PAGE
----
Painting Limoges Jar and Nectarines 12” x 16” Oil on Panel

Painting Limoges Jar and Nectarines Set Up Image

The Set Up!  

The arrangement is a beautiful French Limoges Porcelain Jar, this will be the main event! I paired it with some gorgeous nectarines, grapes and artificial leaves. I decided to go with a blue green background as I thought it would be a nice complement to the reds and pinks in the jar and fruit, but also harmonious to the greens and blues in the foreground as well. I really liked the thought of these dancing spring greens leading you up to the main event.

Painting Limoges Jar and Nectarines The Start Image

The Start  

I toned with burnt umberr working on a beautiful non-absorbent Ampersand Gessoboard.  

I mass in the most important thing first, the porcelain jar. I separate the light shapes from the  shadow shapes on the jar.  

I move to the smaller objects like the nectarines, they’re perhaps next important in line. I make  sure I don’t make them too big in comparison to the jar. I put in suggestions of placement for the  grapes and leaves, but I leave it fairly open ended – possible to change around – not being too  committed right away.  

I put in some more umber darker for the background shadow and table edge. I should have 3  values present now in this monochrome start.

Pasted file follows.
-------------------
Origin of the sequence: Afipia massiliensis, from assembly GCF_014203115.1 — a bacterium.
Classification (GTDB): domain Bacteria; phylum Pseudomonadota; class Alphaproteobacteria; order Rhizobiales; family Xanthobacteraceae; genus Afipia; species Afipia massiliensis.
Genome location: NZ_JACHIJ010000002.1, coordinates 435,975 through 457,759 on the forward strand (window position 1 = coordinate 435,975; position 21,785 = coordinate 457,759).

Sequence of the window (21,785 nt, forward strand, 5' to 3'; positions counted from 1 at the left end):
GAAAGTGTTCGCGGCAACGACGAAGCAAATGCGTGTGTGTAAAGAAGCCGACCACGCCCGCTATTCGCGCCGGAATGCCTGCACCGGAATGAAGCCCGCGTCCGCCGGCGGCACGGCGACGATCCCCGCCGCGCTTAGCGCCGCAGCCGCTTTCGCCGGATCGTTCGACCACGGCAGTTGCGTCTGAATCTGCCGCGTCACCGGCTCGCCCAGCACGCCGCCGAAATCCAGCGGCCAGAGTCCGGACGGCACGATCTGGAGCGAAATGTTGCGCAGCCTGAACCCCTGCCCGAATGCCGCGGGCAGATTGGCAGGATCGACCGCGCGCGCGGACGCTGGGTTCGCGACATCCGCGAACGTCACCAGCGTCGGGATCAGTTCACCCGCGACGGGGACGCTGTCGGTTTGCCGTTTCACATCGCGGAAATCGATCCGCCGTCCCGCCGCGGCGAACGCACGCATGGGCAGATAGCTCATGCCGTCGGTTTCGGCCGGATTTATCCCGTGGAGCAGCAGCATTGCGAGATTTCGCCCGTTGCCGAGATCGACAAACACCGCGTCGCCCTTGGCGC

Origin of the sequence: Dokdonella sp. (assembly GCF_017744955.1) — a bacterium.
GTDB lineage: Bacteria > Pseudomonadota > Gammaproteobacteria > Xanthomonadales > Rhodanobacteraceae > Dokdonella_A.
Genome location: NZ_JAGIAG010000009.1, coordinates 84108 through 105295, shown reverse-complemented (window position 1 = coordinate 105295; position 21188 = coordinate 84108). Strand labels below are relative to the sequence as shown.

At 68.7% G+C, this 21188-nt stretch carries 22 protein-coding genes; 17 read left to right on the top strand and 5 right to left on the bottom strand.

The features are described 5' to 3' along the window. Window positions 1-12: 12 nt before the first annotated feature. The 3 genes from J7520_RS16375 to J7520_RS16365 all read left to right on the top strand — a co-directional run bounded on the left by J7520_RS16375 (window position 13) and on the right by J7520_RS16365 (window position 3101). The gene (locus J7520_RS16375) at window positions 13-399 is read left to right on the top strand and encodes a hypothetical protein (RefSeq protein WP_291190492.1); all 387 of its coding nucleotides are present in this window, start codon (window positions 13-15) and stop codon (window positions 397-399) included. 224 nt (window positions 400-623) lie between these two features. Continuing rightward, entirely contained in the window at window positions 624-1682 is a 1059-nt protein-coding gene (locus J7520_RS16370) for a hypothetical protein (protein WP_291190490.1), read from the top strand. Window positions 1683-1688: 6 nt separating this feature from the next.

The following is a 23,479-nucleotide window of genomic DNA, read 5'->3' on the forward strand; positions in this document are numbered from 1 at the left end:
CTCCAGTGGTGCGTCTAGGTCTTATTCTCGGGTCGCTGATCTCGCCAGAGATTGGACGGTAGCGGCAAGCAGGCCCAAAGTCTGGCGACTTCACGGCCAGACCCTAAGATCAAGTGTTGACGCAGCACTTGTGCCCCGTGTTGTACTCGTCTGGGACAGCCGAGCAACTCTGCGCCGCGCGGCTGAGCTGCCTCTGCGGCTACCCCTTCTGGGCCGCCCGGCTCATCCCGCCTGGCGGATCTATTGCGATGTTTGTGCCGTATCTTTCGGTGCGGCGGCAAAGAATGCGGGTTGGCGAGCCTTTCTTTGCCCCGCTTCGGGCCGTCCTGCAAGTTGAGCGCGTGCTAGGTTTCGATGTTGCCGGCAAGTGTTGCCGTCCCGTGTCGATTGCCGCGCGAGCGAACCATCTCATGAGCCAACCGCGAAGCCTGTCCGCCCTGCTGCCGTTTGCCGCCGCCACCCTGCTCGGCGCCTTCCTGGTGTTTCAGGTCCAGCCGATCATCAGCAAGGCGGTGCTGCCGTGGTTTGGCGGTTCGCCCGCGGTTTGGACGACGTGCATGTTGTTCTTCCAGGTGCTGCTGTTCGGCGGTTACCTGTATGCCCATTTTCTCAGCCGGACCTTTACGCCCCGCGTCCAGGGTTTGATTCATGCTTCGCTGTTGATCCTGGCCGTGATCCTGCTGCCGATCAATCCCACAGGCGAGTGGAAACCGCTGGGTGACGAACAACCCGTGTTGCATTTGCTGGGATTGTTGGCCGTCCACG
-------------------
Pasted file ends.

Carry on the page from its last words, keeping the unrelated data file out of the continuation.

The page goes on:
Painting Limoges Jar and Nectarines Background Image


I put in some shadow and light background color.  

Shadow: Raw Umber, Ivory Black, Prussian Blue.  

Light side: Raw Umber, Ivory Black, Prussian Blue Naples Yellow and White  

I’m careful not to “finish out” my background and in fact I don’t really touch again until the very  end. I need enough of it in to correctly judge other values and especially around my main  objects.  

To start the light on the vase I use Cremnitz White + Prussian Blue + Cadmium Yellow Deep.  

Boy does this look ugly right now – ha ha. A big issue I see for artists is trying to make it look  good and perfect too soon.

Painting Limoges Jar and Nectarines Building Color Image

Building Color.  

Next I begin to build some pure color on the nectarines. One is more yellow and one is more red. I mostly use Naples Yellow on the left one and Cadmium Red on the right one.  

I then put some Ivory Black + Alizarin Crimson in for the grapes leaving them unresolved and rough still. I  won’t know how much detail to do on these until the rest is put in. The grapes act as a light stopper in the  painting and holding the eye in, so if I were to put a bunch of color and detail they would attract too much  attention.  

As you can see, I model a few more details on the jar. I place some highlights in the right places, try my best  to indicate the fluted edges in the porcelain (this is a toughie). I studied the jar closely to see which parts of  the jar where getting lighter. One those parts I put more warm yellow white and on the parts that dipped  away from the light source I used my background color to cool off and gray down. The value and edge  transitions at this stage are certainly rough, but they will smooth out with more working.

Painting Limoges Jar and Nectarines Modeling Nectarines and Leaf Color Image